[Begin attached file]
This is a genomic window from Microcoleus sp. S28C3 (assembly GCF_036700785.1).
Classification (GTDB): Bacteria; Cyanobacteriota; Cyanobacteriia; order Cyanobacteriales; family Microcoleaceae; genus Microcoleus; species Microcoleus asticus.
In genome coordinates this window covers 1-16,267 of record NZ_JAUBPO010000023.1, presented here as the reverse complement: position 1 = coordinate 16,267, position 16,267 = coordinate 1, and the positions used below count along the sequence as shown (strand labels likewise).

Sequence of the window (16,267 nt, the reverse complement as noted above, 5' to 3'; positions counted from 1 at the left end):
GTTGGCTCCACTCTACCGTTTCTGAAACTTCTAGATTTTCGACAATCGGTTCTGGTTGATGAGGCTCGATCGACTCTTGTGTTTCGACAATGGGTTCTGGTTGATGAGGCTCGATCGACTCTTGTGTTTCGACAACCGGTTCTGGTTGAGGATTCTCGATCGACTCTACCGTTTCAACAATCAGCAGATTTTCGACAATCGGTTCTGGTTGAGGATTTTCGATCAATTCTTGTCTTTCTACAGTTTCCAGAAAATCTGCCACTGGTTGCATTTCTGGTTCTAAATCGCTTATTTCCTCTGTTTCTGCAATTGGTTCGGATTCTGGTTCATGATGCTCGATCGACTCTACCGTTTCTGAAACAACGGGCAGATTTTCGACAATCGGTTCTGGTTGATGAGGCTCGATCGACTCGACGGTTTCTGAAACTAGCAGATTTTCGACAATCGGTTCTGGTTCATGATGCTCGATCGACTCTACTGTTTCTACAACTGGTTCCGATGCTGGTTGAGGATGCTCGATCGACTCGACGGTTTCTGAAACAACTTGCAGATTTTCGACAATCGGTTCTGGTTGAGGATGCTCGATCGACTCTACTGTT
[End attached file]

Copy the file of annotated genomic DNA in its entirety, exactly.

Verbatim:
This is a genomic window from Microcoleus sp. S28C3 (assembly GCF_036700785.1).
Classification (GTDB): Bacteria; Cyanobacteriota; Cyanobacteriia; order Cyanobacteriales; family Microcoleaceae; genus Microcoleus; species Microcoleus asticus.
In genome coordinates this window covers 1-16,267 of record NZ_JAUBPO010000023.1, presented here as the reverse complement: position 1 = coordinate 16,267, position 16,267 = coordinate 1, and the positions used below count along the sequence as shown (strand labels likewise).

Sequence of the window (16,267 nt, the reverse complement as noted above, 5' to 3'; positions counted from 1 at the left end):
GTTGGCTCCACTCTACCGTTTCTGAAACTTCTAGATTTTCGACAATCGGTTCTGGTTGATGAGGCTCGATCGACTCTTGTGTTTCGACAATGGGTTCTGGTTGATGAGGCTCGATCGACTCTTGTGTTTCGACAACCGGTTCTGGTTGAGGATTCTCGATCGACTCTACCGTTTCAACAATCAGCAGATTTTCGACAATCGGTTCTGGTTGAGGATTTTCGATCAATTCTTGTCTTTCTACAGTTTCCAGAAAATCTGCCACTGGTTGCATTTCTGGTTCTAAATCGCTTATTTCCTCTGTTTCTGCAATTGGTTCGGATTCTGGTTCATGATGCTCGATCGACTCTACCGTTTCTGAAACAACGGGCAGATTTTCGACAATCGGTTCTGGTTGATGAGGCTCGATCGACTCGACGGTTTCTGAAACTAGCAGATTTTCGACAATCGGTTCTGGTTCATGATGCTCGATCGACTCTACTGTTTCTACAACTGGTTCCGATGCTGGTTGAGGATGCTCGATCGACTCGACGGTTTCTGAAACAACTTGCAGATTTTCGACAATCGGTTCTGGTTGAGGATGCTCGATCGACTCTACTGTT